So, I encourage you to watch the DVDs by Sean Carroll. He is a good lecturer, and much more engaging than myself. Just be careful because not everything he says is correct. (Just as I'm sure that not everything I say is correct. Only time and a lot of people thinking about these problems will get us to the point where we can speak clearly on the issues of the arrow of time.) If the arrow of time interests you, but you don't have the time to watch Carroll's full lecture series, I encourage you also to read this post on his blog. Just be careful with statements like the following, "CP violation cannot explain the Second Law of Thermodynamics." What I've been attempting to argue for in this post is that 2nd Law of Thermodynamic is ultimately due to CP (i.e. T) violations in the weak nuclear force. It is these CP / T violations that explain why we aren't already in thermal, chemical and mechanical equilibrium.
As an side, I wanted to point out there are a couple of errors in Lectures 17&19 regarding time travel and space ships. It's called the Twin Paradox, and he unfortunately states the wrong answer to the Twin Paradox. He states that two space ships will measure different times if they take different routes through space-time. However, this is not correct. Carroll's is forgetting about the effect of acceleration on space-time. When you include the velocity and the acceleration on the ships during the travel, the clocks will measure the same exact time when they meet back up at the same location with the same velocity. In other words, you can't go on rocket ship and age less than somebody else. You can't go on a rocket ship at the age of 36 and wait for somebody younger than you (24 years old perhaps) to become 36 years old. When that person is 36 years old, you will be 48 years old, and there's nothing you can do about this.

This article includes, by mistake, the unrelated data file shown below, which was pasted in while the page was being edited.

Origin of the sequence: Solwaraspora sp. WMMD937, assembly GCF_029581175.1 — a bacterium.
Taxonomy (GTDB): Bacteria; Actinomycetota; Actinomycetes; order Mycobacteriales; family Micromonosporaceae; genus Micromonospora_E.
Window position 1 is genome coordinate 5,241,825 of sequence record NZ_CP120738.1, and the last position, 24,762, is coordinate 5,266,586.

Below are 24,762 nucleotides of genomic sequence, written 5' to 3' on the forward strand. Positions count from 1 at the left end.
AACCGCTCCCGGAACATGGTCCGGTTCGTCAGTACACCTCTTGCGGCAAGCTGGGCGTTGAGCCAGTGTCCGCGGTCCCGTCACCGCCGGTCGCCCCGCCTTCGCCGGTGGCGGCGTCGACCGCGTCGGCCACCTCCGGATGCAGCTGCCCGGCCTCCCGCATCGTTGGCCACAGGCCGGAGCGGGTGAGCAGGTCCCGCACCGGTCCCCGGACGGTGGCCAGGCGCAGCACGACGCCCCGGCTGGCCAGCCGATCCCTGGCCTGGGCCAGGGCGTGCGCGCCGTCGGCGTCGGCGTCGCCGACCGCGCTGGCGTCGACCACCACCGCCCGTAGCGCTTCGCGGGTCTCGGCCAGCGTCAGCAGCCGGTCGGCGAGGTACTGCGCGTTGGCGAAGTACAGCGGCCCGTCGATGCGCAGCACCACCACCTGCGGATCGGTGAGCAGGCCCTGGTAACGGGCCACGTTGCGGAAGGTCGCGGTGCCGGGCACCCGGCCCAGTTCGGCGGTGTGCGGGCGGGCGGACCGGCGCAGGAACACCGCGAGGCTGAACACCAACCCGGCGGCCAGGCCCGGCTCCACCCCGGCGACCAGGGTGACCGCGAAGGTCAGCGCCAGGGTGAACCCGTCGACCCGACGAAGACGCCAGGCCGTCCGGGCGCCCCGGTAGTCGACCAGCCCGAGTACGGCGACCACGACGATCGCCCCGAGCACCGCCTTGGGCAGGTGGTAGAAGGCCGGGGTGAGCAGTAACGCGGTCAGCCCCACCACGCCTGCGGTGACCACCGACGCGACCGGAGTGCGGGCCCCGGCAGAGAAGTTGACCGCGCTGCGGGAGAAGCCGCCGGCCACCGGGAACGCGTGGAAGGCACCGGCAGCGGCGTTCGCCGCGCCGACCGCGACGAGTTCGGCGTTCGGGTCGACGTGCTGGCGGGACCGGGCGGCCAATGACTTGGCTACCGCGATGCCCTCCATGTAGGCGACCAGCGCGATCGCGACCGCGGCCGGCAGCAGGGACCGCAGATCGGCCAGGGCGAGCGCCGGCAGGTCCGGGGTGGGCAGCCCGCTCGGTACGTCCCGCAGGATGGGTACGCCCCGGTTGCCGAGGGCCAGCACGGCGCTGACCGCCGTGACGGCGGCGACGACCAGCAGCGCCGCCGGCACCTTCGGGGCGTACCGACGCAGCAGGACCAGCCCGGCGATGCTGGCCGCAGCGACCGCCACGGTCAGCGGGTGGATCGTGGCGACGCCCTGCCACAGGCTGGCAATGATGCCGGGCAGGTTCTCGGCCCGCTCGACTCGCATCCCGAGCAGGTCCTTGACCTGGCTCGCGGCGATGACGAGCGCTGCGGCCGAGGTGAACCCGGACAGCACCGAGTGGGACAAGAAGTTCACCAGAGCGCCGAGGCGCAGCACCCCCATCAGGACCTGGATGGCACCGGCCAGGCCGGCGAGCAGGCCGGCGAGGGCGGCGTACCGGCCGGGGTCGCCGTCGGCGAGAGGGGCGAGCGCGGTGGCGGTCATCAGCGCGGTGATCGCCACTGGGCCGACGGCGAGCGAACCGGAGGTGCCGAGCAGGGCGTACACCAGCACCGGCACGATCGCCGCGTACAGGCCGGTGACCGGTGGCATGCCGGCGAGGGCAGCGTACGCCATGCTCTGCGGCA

There's also a major leap of faith in Lecture 22: "It take nothing to create a universe." Or as Alan Guth calls the inflation of the Big Bang the "Ultimate free lunch." Carroll believes that we live in a world with zero net energy. This is faith, not scientific fact.
We don't live in a world with zero total energy/mass. Likely, mass/energy can only be positive, and likely, there is no such thing as negative mass or negative energy. Some physicists and astrophysicists like making up terms like dark energy or negative energy, but there is no experimental evidence for energy that is gravitationally repulsive. Right now, the evidence for dark energy comes from the expansion of the universe. But as has been pointed out earlier in this post, the expansion of the universe need not be due to energy with negative gravitiational energy. It might just be due to a component of the laws of physics that explains how to expand space-time. What I'm saying is that there is not independent evidence for dark energy in the same way that there is independent evidence for neutrinos or quarks.